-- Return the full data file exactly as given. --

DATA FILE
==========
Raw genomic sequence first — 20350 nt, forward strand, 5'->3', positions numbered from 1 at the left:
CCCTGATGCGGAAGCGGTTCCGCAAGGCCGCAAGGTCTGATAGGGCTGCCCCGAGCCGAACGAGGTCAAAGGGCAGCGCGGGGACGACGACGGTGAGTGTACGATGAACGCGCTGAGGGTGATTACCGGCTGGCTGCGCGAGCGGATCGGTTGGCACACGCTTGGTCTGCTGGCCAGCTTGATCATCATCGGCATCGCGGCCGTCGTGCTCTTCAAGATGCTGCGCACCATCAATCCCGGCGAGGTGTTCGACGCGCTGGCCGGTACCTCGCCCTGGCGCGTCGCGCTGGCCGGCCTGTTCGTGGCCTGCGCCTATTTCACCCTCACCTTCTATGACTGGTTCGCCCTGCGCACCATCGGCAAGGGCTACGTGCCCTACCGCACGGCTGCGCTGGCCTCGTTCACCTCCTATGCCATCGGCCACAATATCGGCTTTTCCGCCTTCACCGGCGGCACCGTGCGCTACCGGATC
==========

Raw genomic sequence first — 20350 nt, forward strand, 5'->3', positions numbered from 1 at the left:
CCCTGATGCGGAAGCGGTTCCGCAAGGCCGCAAGGTCTGATAGGGCTGCCCCGAGCCGAACGAGGTCAAAGGGCAGCGCGGGGACGACGACGGTGAGTGTACGATGAACGCGCTGAGGGTGATTACCGGCTGGCTGCGCGAGCGGATCGGTTGGCACACGCTTGGTCTGCTGGCCAGCTTGATCATCATCGGCATCGCGGCCGTCGTGCTCTTCAAGATGCTGCGCACCATCAATCCCGGCGAGGTGTTCGACGCGCTGGCCGGTACCTCGCCCTGGCGCGTCGCGCTGGCCGGCCTGTTCGTGGCCTGCGCCTATTTCACCCTCACCTTCTATGACTGGTTCGCCCTGCGCACCATCGGCAAGGGCTACGTGCCCTACCGCACGGCTGCGCTGGCCTCGTTCACCTCCTATGCCATCGGCCACAATATCGGCTTTTCCGCCTTCACCGGCGGCACCGTGCGCTACCGGATC